Fire protection systems are installed on aircraft to detect and protect against an outbreak of fire. You will find these systems near the engines and in the fuselage.
These systems monitor the conditions which could lead to a fire and are comprised of smoke detectors, heat sensors near engines or hydraulic systems and visible and audible warnings in the cockpit.
The chance of a fire in small general aviation or experimental type aircraft are very remote but at least the engine compartment should have some form of detection as this is the area where heat, air and a combustible fluid are together in close proximity.
You as the builder of an experimental aircraft have the option to install an fire extinguisher under the cowling, space permitting of course.
There are two basic type of unit fire detectors: thermocouple and a bi-metallic switch.
A thermocouple consist of two dissimilar materials which will generate a small voltage when its heated. They are also used in exhaust gas temperature (EGT) or cylinder heat temperature (CHT) sensors.
The bi-metallic switch detects a temperature change as each of the two dissimilar materials have a different expansion thereby deforming the metal arm and contacting a switch, thereby opening or closing it depending on the type of switch that is used.
Fire can also be detected by infrared sensors connected to a circuit where a threshold is set to indicate a temperature that has gone up and action of the pilot might be required.
A different method of fire detection uses a continuous loop device. This is a thin wire inside a capillary tube insulated with a thermistor type material. This material will become a conductor when a certain high temperature is reached.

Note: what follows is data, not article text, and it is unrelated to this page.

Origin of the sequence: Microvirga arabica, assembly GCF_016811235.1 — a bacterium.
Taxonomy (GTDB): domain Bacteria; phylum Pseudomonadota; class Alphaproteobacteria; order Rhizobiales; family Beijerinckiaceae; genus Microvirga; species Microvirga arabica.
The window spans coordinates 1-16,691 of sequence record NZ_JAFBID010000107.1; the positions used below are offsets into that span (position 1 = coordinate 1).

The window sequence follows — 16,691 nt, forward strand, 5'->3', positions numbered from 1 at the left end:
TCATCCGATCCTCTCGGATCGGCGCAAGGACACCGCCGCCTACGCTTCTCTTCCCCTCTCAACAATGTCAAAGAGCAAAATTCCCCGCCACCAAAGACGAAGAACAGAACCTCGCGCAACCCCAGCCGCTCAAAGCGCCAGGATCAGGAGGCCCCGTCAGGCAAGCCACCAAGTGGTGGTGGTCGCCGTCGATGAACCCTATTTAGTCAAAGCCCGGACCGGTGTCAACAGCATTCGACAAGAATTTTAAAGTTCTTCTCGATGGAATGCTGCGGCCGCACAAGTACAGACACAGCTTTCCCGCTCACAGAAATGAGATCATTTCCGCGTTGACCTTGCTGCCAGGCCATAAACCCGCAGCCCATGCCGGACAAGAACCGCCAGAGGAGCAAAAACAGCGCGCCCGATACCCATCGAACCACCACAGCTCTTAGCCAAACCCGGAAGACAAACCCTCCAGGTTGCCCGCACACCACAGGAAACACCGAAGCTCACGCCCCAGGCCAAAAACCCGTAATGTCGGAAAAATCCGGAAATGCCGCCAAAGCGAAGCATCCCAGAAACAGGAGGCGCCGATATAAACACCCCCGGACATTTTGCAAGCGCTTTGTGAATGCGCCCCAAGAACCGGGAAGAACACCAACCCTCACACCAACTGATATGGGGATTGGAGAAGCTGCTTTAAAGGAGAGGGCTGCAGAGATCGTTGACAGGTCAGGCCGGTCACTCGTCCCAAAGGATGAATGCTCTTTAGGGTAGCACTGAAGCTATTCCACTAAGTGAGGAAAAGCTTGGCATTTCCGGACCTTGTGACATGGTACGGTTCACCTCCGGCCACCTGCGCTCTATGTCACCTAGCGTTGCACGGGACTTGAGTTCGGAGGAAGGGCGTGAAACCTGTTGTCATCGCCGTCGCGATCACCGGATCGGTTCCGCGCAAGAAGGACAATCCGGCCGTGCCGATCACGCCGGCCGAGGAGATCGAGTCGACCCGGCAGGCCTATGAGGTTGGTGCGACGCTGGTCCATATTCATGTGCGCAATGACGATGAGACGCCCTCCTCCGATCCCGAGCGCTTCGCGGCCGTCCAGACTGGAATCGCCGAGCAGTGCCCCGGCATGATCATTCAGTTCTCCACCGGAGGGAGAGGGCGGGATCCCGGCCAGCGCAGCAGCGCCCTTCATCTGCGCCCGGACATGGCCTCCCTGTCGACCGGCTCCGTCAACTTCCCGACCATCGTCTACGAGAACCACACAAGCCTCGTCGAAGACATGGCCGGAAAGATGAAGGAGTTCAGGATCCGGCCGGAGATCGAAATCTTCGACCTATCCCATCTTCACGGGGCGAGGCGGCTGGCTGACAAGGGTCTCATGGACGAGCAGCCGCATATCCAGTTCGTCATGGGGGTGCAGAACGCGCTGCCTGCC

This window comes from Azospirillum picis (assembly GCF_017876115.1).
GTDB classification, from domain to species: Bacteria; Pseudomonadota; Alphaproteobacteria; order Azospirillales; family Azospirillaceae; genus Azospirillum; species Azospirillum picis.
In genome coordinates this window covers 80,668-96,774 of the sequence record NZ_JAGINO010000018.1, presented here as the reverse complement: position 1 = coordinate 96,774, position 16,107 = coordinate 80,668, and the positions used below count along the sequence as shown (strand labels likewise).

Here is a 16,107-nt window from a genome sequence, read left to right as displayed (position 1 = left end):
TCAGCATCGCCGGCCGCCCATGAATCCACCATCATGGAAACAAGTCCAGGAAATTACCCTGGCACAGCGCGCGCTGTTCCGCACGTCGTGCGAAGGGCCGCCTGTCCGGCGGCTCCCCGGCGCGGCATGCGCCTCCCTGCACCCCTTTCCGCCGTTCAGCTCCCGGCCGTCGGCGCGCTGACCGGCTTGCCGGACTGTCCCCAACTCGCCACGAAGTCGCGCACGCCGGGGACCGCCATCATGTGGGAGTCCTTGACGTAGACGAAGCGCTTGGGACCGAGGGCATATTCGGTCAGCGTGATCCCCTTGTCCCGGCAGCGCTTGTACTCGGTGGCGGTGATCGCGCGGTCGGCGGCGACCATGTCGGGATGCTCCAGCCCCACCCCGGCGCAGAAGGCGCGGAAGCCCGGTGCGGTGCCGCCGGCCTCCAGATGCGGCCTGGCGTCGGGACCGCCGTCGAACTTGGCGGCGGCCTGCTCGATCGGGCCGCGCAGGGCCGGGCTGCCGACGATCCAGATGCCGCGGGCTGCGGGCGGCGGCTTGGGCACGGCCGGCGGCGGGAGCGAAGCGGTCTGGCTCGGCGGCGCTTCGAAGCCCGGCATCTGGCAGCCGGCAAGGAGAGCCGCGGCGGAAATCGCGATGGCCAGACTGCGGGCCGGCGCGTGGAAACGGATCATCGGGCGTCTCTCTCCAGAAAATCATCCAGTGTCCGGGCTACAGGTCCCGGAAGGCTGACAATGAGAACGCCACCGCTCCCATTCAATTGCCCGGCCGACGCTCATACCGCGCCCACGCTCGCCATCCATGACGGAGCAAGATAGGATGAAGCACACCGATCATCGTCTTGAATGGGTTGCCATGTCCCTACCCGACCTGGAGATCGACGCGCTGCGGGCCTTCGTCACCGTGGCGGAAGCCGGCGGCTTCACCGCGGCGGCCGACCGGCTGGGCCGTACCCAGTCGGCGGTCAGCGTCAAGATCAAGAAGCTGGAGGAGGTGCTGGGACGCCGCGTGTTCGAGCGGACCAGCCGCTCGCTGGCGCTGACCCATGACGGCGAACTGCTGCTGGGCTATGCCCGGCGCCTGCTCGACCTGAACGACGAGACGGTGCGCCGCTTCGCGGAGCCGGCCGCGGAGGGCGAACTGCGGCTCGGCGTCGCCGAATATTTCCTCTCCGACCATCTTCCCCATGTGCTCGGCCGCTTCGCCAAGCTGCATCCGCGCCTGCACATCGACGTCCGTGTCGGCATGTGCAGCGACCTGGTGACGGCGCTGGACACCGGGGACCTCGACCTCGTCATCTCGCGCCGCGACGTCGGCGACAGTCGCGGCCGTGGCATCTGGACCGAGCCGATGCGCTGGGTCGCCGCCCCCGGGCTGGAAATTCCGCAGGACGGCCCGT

When the loop is triggered (by heat) a small current will flow and this trips a detector circuit and warning device. After the temperature drops (fire is extinguished) the wire will stop conducting and the system is reset and can be used again.
In fixed installations the gas is held in pressurized bottles ready to be expelled by either an electric trigger or automatically by inertia switches in the event of a crash.
The gas is released from the bottle and routed through tubing to nozzles to be expelled in the engine or cargo compartment. Older installations use a one shot (one time use only) or a double shot system.
To put out a fire you will need to take away one of the three items that sustain the fire: air, temperature or the combustible agent. A fire extinguishing agent replaces air with an inert gas so that combustion can no longer take place. Water cools the temperature with the same results.
Carbon Dioxide (CO2)
This type is commonly used in cargo/ freight compartments. Also in small handheld extinguishers in the cabin, but the size must be in proportion with the cabin to allow for sufficient breathing by the occupants after releasing of the agent.
Methyl Bromide (MB)
Commonly used in engine bay compartments, much more effective with an equivalent weight compared to CO2 agents. It is also toxic and thus unusable in the cabin or cockpit.
Usually found in handheld extinguishers in the galley areas. It is a powder and very effective against liquid, electrical and the usual combustibles such as paper and fabrics.